• Reverse the movement to return to standing.
  • Do three sets of eight to 10 reps.

Back Extension

Back Extension

  • Using a back-extension apparatus at your gym, stand with your feet on the platform and the fronts of your thighs resting on the pads.
  • Hinge forward at the hips and lower your torso.
  • Stretch the hamstrings and squeeze the glutes to lift your torso back up, aligning your knees, hips, and shoulders.
  • Do three sets of 15 to 20 reps.

Glute Bridge

Glute Bridge

  • Sit on the floor and roll a loaded barbell up your legs to the crease of your hips.
  • Lie back on the floor and bend your knees so your feet are flat and close to your glutes.
  • Hold the bar in place and press your hips into the air until they are fully extended.
  • Lower your hips and barbell back down.
  • Do three sets of 10 to 12 reps. This movement can also be done unweighted.
WEB EXTRA!

The Glute Warm-Up

Many of us are strapped to a desk for a large part of our day, resulting in shortened hip flexors and weak, “sleepy” glutes. Try this warm-up, designed by “The Glute Guy” Bret Contreras, CSCS, to mobilize the hips and wake up the muscles, readying them for action and reinforcing gluteal adaptation.

Perform the warm-up two times through before beginning the workout. Each movement is body weight only. Focus on executing each movement with precision and control, standing tall at the top of every movement, locking out the hips, and giving the cheeks a little squeeze.

Body-Weight (Air) Squats

  • Position your feet slightly wider than hip width and your toes turned slightly outward.
  • Keep the chest up and make sure the spine stays neutral throughout the movement.
  • Reach your arms out in front of you as you sit back and down, keeping the knees tracking over the toes on the descent.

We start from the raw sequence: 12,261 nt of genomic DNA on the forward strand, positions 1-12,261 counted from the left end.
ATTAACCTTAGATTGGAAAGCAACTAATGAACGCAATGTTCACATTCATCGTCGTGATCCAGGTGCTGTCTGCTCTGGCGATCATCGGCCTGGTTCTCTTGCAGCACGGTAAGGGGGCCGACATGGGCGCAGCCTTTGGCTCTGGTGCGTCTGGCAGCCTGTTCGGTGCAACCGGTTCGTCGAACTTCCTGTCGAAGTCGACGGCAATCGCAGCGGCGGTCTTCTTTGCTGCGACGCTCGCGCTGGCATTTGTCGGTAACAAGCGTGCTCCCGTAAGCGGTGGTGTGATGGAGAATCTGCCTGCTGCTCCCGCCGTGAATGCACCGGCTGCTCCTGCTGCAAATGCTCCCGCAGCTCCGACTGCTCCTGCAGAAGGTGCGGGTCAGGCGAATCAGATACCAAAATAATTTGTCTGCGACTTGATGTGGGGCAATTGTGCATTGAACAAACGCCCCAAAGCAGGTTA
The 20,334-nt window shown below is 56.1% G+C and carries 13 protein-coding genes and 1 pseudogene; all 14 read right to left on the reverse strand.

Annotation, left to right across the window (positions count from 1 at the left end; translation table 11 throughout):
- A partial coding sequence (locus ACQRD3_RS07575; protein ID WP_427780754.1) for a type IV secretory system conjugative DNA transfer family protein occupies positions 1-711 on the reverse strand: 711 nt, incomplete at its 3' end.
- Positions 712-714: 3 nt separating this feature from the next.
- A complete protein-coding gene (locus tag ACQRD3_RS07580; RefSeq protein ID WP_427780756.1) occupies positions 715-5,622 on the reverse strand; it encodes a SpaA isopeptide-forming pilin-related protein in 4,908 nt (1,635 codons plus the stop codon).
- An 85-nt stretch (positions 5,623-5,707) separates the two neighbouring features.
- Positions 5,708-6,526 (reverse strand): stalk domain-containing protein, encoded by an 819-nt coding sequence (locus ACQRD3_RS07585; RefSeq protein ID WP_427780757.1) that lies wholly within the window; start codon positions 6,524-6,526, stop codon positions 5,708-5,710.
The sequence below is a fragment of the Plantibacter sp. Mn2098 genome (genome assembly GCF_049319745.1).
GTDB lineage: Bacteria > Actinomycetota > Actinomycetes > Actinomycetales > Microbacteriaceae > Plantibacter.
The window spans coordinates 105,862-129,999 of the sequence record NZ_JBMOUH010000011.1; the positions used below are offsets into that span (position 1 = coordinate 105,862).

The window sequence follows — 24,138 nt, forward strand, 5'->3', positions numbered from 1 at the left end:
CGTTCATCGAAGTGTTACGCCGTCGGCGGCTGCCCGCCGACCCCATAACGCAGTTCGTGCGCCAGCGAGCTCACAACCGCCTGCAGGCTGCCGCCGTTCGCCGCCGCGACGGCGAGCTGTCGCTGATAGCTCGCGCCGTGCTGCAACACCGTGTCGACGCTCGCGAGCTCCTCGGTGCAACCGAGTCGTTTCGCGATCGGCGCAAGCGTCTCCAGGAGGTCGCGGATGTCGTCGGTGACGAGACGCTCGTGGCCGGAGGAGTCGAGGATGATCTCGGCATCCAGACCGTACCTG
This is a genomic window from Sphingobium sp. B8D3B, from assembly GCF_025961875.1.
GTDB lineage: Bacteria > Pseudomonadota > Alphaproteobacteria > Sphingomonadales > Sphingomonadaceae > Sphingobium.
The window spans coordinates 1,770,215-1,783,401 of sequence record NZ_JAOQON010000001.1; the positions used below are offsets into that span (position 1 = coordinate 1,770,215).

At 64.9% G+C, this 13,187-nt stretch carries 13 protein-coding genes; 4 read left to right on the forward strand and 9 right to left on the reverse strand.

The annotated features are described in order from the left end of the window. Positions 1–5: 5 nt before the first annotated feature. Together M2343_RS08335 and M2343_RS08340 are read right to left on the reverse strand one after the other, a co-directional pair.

• Push the heels, and keep the knees out on the way up, drive the hips forward, and stand tall.
  • Repeat for 10 repetitions.

Alternating Forward Lunges (or if more advanced, Walking Lunges)

  • Begin standing with your shoulders relaxed and stacked over your hips with your belly drawn in. Focus your gaze on a point six feet in front of you on the floor to help keep your balance.
  • Step forward with one foot and drop your back knee toward the floor.
  • Drive out of the hole, bringing your front foot back to the start position, pausing to regain your balance if needed before switching legs.
  • Alternate legs, and perform 10 repetitions per side.

Lateral Band Walks

  • Position a TheraBand or small Superband just below the knees.
  • Place your hands on your hips, stand tall, and take small steps to the side, planting the trailing foot firmly so that it doesn’t slam into the leading foot. Keep the shoulders, hips, and knees stacked, and resist leaning to the side. Think of pushing the body away from the ground rather than reaching with your leading leg.
  • Repeat for 10 repetitions in each direction.

Hip Flexor Stretch

  • Begin in a half-kneeling position with one foot behind you. Position the knee on the floor so it is directly beneath the hip, and stack the front knee directly over the front foot.
  • Draw the belly in, tuck the tailbone under the body, and squeeze the glute of kneeling leg. Grab the foot on the rear leg and pull it toward the glutes.
  • Hold for 30 seconds per side and breathe, keeping your shoulders relaxed. Keep your chest up tall and resist the urge to lean forward.

Jennifer Blake is a Minneapolis-based strength coach and personal trainer.